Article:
7 Things to Consider When Your Employee Asks to Move Teams

7 Things to Consider When Your Employee Asks to Move Teams

It has become a very common occurrence, now days for employees to move to different teams. Perhaps it’s the saturation of working in one team and the lack of potential for growth that is driving workers to switch their departments. This rotation of workers to new teams comes with its own set of challenges. It cannot, be called a simple task. Most often the managers bear the brunt of deciding whether it is a good move or not for organisational success. Through this article we will be suggesting 7 points, which you as a manager need to keep in mind while dealing with employees who want to switch teams.

  1. Ensure that you pay attention to the efforts that are put in: as a manager it is imperative that you know how your employee is. Whether he is the hard worker or the one who makes cuts every now and then while performing tasks. It is essential to be aware if they are working to their maximum potential and are bringing out their best. If they are unable to do so, perhaps it is time to switch them to a different department where they may excel and shine out. If this is the case, then transferring them to a different team is most appropriate move that can be made. In case the worker has already approached the HR then it could be a generic complaint or he or she may just not be happy with the department that has been allocated to them.  Consequently it is suggested to spend time counselling the individual on taking up training programs to enhance their skills and perform better.
  2. Get to the crux of the matter: most often, the reason for switching teams comes with a solution. As a manager when an individual approaches you to change their teams you need to understand the root of the problem. It could be an issue with the team leader, conflicts with fellow team members or even communication gaps. Ensure that the reason for transfer is legitimate and is not just being asked for on a whim. Employees tend to prefer a lighter work environment where they do not mind putting in extra hours and give their best.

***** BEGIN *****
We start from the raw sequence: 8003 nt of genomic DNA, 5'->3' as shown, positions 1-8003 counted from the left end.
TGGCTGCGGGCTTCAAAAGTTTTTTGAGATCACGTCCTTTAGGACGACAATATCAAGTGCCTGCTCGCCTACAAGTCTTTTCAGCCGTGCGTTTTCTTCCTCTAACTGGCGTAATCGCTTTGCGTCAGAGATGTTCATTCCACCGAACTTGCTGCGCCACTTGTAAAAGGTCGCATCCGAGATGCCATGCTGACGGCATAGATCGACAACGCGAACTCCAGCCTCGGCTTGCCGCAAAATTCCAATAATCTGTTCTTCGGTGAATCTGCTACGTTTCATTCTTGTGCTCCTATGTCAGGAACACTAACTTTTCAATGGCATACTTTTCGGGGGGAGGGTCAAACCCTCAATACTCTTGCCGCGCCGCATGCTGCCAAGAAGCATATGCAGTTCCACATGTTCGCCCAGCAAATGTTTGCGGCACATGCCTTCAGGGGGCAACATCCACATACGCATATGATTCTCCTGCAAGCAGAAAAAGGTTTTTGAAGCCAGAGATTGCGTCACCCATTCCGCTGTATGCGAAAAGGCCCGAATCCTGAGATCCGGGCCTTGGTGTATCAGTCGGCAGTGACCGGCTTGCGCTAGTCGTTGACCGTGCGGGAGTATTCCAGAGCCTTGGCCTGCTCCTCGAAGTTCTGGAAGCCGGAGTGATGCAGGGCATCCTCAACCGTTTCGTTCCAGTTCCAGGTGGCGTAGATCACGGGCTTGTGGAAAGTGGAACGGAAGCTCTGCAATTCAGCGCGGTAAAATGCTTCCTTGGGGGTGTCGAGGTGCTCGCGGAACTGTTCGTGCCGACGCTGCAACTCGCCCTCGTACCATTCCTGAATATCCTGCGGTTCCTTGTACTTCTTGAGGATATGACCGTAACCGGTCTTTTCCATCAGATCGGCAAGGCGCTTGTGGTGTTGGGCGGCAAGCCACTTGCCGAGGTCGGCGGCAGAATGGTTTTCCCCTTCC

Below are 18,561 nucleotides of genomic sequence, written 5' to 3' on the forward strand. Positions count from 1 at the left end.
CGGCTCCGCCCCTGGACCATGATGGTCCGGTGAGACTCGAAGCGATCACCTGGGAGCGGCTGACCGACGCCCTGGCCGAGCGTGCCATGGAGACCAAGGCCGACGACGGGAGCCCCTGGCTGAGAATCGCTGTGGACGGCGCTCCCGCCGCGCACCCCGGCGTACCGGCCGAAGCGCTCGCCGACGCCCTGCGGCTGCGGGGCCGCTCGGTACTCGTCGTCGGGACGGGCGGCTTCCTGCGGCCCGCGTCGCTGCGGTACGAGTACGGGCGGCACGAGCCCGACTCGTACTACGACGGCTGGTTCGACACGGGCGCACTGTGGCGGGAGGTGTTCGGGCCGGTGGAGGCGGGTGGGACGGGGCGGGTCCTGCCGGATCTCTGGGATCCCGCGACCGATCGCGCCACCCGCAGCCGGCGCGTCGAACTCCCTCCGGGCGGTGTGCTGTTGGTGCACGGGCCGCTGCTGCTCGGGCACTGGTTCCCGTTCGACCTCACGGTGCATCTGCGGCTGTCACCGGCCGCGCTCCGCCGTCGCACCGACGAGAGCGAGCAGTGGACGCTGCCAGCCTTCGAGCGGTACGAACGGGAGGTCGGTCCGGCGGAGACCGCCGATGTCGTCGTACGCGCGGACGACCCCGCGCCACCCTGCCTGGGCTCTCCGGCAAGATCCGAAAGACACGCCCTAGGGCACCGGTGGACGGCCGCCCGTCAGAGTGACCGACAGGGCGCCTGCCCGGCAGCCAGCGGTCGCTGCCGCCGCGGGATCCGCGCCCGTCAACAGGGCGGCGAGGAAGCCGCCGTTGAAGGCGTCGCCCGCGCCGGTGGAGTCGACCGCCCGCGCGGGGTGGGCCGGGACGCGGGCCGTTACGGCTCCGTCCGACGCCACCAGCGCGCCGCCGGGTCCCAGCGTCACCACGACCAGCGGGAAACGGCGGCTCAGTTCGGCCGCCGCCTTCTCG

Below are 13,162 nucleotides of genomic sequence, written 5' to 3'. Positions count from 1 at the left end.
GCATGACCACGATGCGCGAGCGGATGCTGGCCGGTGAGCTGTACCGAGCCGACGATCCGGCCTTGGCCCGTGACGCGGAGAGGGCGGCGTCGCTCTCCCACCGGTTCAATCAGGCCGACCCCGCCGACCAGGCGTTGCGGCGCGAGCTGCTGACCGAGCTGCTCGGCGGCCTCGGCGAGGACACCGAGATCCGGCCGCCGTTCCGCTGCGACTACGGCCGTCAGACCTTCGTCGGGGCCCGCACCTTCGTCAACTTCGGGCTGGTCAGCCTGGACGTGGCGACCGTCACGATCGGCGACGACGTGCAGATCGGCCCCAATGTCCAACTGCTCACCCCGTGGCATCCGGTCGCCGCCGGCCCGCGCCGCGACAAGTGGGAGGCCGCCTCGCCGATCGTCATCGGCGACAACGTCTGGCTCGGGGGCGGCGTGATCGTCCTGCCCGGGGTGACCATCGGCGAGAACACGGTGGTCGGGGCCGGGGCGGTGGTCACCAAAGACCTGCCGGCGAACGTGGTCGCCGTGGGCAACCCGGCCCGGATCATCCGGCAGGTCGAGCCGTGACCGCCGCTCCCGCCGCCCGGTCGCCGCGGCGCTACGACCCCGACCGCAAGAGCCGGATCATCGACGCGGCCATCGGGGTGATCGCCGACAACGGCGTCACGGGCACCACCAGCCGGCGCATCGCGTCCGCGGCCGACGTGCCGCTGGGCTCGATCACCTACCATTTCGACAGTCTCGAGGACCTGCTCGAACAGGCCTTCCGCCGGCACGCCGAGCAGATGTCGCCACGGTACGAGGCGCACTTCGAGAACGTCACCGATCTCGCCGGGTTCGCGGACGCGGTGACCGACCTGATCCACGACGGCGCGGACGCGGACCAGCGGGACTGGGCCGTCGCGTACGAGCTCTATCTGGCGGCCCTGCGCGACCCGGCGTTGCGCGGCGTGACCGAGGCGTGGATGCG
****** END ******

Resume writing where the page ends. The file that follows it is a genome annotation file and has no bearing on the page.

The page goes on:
3. Consult with their team members: communication has a pivotal role to play, when it comes to working as a cohesive unit in an organisation. Sometimes there could be some communication gaps that cause team members to enter into conflict thus resulting in most of them wanting to change their departments. Occurrence of such a situation, demands that all the peers are confronted and the reason for the change is obtained. This will help you to analyse the circumstance in which the transfer was asked for. Measure the pros and the cons; ask yourself whether the individual would be a liability or an asset for the team, would he bring a new energy to the group or would he prove to be detrimental to the success of the organisation. If the suggestions that have been mentioned above seem to be appropriate it is suggested that the individual undergoes an induction process yet again.
  4. Evaluation of the employees: it is the main responsibility of the HR department to conduct a periodical evaluation of all its workers. The strengths that each of the employees have along with their shortcomings and their creative skills. This helps in devising training problems that can further strengthen their strengths and work upon enhancing their weak points. By being aware of this, a manger can make the decision whether a certain worker needs to be shifted to another department, where his skills can be put to best use. For instance one individual may have the knack for creativity but is placed in the accounts department hence becoming a reason for not performing his role well enough.
  5. Become a candidate that is external: sometimes looking at the picture from a third person’s perspective can be immensely helpful. As a manager it is pivotal that you do not become partial and play favourites. As a third person, ask them whether they are happy with the roles and responsibilities that have been allocated to them, are they able to obtain their personal goals and most imperatively are they happy with their work environment. It is essential to know what the individuals think about their performance in their team. Do they feel that they help their team to obtain their targets and boost their performance?
  6. Be certain to talk to the team leaders: the team leaders need to become a part of the discussion along with the HR department. They need to be aware of the perception that the individual has while validating the need for a change in team. The team leader would also have their own personal insight about the individual and whether he helps in bringing value to their entire team. Thus, allowing room for a healthy debate to decide upon the transfer.
  7. Give consideration for being prepared: most team leaders and managers can gauge the capability of an individual by the amount of preparation he or she has put in prior to an interview. Individuals who are undergoing an internal shift in teams ensure that they are well prepared before they make the change. They are well equipped with points that highlight their strengths and their sense of purpose in the organization. These individuals prove to be an asset to the organisation and need to be retained.

These 7 points have certainly provided you with some insight, as a manger to deal with internal transfers in an effective and efficient manner. As a manager it is vital that the balance between an individual’s competence and potential to perform par excellence is maintained yet allowing him to thrive and reach new heights.